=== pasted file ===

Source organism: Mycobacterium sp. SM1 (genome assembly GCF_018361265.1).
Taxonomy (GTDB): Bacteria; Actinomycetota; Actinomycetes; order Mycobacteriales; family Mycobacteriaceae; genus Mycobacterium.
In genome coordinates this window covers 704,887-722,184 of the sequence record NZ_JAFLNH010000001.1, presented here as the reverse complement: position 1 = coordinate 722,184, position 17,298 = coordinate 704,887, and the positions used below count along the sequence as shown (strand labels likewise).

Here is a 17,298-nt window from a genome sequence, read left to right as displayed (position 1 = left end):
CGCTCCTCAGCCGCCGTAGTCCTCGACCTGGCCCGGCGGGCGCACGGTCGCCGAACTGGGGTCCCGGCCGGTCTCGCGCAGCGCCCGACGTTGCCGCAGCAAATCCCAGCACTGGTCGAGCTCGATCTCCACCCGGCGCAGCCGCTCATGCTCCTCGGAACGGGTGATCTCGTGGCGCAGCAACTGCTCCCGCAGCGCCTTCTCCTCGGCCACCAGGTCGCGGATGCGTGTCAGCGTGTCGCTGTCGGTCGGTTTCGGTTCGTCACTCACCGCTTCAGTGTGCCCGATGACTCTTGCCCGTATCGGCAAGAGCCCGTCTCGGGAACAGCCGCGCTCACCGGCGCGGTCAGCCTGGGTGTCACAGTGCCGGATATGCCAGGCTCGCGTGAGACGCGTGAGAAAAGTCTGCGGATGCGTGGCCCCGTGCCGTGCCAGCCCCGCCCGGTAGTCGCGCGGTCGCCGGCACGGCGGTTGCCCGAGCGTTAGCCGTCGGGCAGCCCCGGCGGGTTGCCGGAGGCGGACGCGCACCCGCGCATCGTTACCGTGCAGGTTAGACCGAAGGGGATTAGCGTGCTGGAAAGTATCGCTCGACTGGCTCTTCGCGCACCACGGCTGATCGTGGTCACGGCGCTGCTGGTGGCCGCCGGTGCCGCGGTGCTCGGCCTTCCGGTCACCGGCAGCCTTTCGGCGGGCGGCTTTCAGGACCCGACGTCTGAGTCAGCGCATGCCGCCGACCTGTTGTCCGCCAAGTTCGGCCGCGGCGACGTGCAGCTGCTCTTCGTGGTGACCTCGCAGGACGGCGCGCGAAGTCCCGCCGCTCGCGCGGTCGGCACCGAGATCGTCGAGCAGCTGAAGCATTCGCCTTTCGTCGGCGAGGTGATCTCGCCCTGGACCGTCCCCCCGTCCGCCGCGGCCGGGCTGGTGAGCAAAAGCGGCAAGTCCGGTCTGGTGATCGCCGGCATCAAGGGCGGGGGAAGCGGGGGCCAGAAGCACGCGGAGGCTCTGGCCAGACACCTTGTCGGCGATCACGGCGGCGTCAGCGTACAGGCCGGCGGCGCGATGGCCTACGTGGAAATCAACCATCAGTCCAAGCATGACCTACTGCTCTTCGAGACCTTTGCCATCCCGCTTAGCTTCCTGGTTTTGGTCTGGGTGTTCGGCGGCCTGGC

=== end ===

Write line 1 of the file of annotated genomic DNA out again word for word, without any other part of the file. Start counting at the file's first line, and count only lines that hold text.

Source organism: Mycobacterium sp. SM1 (genome assembly GCF_018361265.1).